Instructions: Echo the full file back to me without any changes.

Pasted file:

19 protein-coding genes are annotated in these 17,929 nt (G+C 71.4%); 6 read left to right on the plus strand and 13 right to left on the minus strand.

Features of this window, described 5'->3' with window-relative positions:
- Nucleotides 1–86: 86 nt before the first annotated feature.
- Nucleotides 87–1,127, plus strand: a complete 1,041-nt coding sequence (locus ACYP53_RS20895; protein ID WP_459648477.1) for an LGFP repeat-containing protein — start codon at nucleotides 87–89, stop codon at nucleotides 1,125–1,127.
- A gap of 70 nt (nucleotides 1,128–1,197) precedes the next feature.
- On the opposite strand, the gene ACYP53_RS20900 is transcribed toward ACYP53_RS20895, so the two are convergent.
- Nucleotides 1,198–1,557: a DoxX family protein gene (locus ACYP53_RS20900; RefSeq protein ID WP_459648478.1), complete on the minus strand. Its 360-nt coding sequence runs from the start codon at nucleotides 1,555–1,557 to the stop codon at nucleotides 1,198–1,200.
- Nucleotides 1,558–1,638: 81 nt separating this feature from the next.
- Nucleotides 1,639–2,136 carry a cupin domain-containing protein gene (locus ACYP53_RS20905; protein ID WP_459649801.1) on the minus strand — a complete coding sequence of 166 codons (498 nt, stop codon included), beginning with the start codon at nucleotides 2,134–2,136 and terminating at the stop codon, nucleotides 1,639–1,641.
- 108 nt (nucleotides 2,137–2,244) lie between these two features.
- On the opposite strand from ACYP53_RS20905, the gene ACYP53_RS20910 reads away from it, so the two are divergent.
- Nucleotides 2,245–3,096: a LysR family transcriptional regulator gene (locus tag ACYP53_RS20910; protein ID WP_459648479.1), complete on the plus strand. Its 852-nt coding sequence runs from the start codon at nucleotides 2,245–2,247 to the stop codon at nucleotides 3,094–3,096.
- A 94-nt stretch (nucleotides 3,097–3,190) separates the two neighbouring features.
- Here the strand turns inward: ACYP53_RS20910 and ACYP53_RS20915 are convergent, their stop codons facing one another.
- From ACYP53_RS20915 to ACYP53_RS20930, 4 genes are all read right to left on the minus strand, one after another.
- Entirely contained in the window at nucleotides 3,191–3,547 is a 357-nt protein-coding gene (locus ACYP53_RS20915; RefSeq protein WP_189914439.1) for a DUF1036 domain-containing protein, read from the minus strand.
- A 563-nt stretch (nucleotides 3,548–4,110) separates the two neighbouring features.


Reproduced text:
19 protein-coding genes are annotated in these 17,929 nt (G+C 71.4%); 6 read left to right on the plus strand and 13 right to left on the minus strand.

Features of this window, described 5'->3' with window-relative positions:
- Nucleotides 1–86: 86 nt before the first annotated feature.
- Nucleotides 87–1,127, plus strand: a complete 1,041-nt coding sequence (locus ACYP53_RS20895; protein ID WP_459648477.1) for an LGFP repeat-containing protein — start codon at nucleotides 87–89, stop codon at nucleotides 1,125–1,127.
- A gap of 70 nt (nucleotides 1,128–1,197) precedes the next feature.
- On the opposite strand, the gene ACYP53_RS20900 is transcribed toward ACYP53_RS20895, so the two are convergent.
- Nucleotides 1,198–1,557: a DoxX family protein gene (locus ACYP53_RS20900; RefSeq protein ID WP_459648478.1), complete on the minus strand. Its 360-nt coding sequence runs from the start codon at nucleotides 1,555–1,557 to the stop codon at nucleotides 1,198–1,200.
- Nucleotides 1,558–1,638: 81 nt separating this feature from the next.
- Nucleotides 1,639–2,136 carry a cupin domain-containing protein gene (locus ACYP53_RS20905; protein ID WP_459649801.1) on the minus strand — a complete coding sequence of 166 codons (498 nt, stop codon included), beginning with the start codon at nucleotides 2,134–2,136 and terminating at the stop codon, nucleotides 1,639–1,641.
- 108 nt (nucleotides 2,137–2,244) lie between these two features.
- On the opposite strand from ACYP53_RS20905, the gene ACYP53_RS20910 reads away from it, so the two are divergent.
- Nucleotides 2,245–3,096: a LysR family transcriptional regulator gene (locus tag ACYP53_RS20910; protein ID WP_459648479.1), complete on the plus strand. Its 852-nt coding sequence runs from the start codon at nucleotides 2,245–2,247 to the stop codon at nucleotides 3,094–3,096.
- A 94-nt stretch (nucleotides 3,097–3,190) separates the two neighbouring features.
- Here the strand turns inward: ACYP53_RS20910 and ACYP53_RS20915 are convergent, their stop codons facing one another.
- From ACYP53_RS20915 to ACYP53_RS20930, 4 genes are all read right to left on the minus strand, one after another.
- Entirely contained in the window at nucleotides 3,191–3,547 is a 357-nt protein-coding gene (locus ACYP53_RS20915; RefSeq protein WP_189914439.1) for a DUF1036 domain-containing protein, read from the minus strand.
- A 563-nt stretch (nucleotides 3,548–4,110) separates the two neighbouring features.